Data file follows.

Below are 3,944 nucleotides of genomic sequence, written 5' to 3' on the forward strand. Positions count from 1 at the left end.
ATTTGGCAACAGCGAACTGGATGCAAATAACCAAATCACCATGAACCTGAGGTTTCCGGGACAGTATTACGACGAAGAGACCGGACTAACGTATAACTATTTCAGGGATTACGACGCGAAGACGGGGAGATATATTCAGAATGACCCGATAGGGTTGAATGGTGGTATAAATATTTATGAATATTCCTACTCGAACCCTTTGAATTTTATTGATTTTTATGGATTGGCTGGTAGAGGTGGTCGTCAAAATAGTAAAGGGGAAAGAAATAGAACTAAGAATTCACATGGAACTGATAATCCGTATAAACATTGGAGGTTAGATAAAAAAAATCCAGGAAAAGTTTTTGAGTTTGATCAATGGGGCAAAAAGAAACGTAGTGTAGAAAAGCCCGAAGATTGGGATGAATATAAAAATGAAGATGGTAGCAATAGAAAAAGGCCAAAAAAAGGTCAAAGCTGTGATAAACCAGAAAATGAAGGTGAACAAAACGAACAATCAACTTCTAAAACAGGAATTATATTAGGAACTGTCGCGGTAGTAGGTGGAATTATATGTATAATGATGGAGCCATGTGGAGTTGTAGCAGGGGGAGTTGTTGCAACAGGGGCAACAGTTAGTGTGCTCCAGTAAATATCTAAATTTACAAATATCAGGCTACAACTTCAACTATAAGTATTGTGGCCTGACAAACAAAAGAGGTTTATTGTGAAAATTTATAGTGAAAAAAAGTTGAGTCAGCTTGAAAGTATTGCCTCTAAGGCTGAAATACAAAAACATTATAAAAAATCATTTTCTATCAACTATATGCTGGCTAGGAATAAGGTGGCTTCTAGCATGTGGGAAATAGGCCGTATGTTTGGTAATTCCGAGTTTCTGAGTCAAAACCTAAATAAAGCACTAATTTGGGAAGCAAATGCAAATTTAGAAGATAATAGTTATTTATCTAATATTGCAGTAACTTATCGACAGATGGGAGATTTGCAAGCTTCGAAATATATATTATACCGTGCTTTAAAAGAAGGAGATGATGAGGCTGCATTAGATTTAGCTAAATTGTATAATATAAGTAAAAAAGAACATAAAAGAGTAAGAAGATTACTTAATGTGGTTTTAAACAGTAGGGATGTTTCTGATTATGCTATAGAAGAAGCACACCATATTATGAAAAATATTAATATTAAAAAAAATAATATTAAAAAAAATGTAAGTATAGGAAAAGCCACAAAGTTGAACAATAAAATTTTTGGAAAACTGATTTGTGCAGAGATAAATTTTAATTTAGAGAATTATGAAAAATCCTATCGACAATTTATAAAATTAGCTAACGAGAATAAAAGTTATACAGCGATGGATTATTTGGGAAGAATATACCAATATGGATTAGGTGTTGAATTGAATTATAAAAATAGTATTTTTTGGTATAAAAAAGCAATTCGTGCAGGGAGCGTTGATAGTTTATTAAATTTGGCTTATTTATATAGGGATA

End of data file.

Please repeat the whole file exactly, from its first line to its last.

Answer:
Below are 3,944 nucleotides of genomic sequence, written 5' to 3' on the forward strand. Positions count from 1 at the left end.
ATTTGGCAACAGCGAACTGGATGCAAATAACCAAATCACCATGAACCTGAGGTTTCCGGGACAGTATTACGACGAAGAGACCGGACTAACGTATAACTATTTCAGGGATTACGACGCGAAGACGGGGAGATATATTCAGAATGACCCGATAGGGTTGAATGGTGGTATAAATATTTATGAATATTCCTACTCGAACCCTTTGAATTTTATTGATTTTTATGGATTGGCTGGTAGAGGTGGTCGTCAAAATAGTAAAGGGGAAAGAAATAGAACTAAGAATTCACATGGAACTGATAATCCGTATAAACATTGGAGGTTAGATAAAAAAAATCCAGGAAAAGTTTTTGAGTTTGATCAATGGGGCAAAAAGAAACGTAGTGTAGAAAAGCCCGAAGATTGGGATGAATATAAAAATGAAGATGGTAGCAATAGAAAAAGGCCAAAAAAAGGTCAAAGCTGTGATAAACCAGAAAATGAAGGTGAACAAAACGAACAATCAACTTCTAAAACAGGAATTATATTAGGAACTGTCGCGGTAGTAGGTGGAATTATATGTATAATGATGGAGCCATGTGGAGTTGTAGCAGGGGGAGTTGTTGCAACAGGGGCAACAGTTAGTGTGCTCCAGTAAATATCTAAATTTACAAATATCAGGCTACAACTTCAACTATAAGTATTGTGGCCTGACAAACAAAAGAGGTTTATTGTGAAAATTTATAGTGAAAAAAAGTTGAGTCAGCTTGAAAGTATTGCCTCTAAGGCTGAAATACAAAAACATTATAAAAAATCATTTTCTATCAACTATATGCTGGCTAGGAATAAGGTGGCTTCTAGCATGTGGGAAATAGGCCGTATGTTTGGTAATTCCGAGTTTCTGAGTCAAAACCTAAATAAAGCACTAATTTGGGAAGCAAATGCAAATTTAGAAGATAATAGTTATTTATCTAATATTGCAGTAACTTATCGACAGATGGGAGATTTGCAAGCTTCGAAATATATATTATACCGTGCTTTAAAAGAAGGAGATGATGAGGCTGCATTAGATTTAGCTAAATTGTATAATATAAGTAAAAAAGAACATAAAAGAGTAAGAAGATTACTTAATGTGGTTTTAAACAGTAGGGATGTTTCTGATTATGCTATAGAAGAAGCACACCATATTATGAAAAATATTAATATTAAAAAAAATAATATTAAAAAAAATGTAAGTATAGGAAAAGCCACAAAGTTGAACAATAAAATTTTTGGAAAACTGATTTGTGCAGAGATAAATTTTAATTTAGAGAATTATGAAAAATCCTATCGACAATTTATAAAATTAGCTAACGAGAATAAAAGTTATACAGCGATGGATTATTTGGGAAGAATATACCAATATGGATTAGGTGTTGAATTGAATTATAAAAATAGTATTTTTTGGTATAAAAAAGCAATTCGTGCAGGGAGCGTTGATAGTTTATTAAATTTGGCTTATTTATATAGGGATA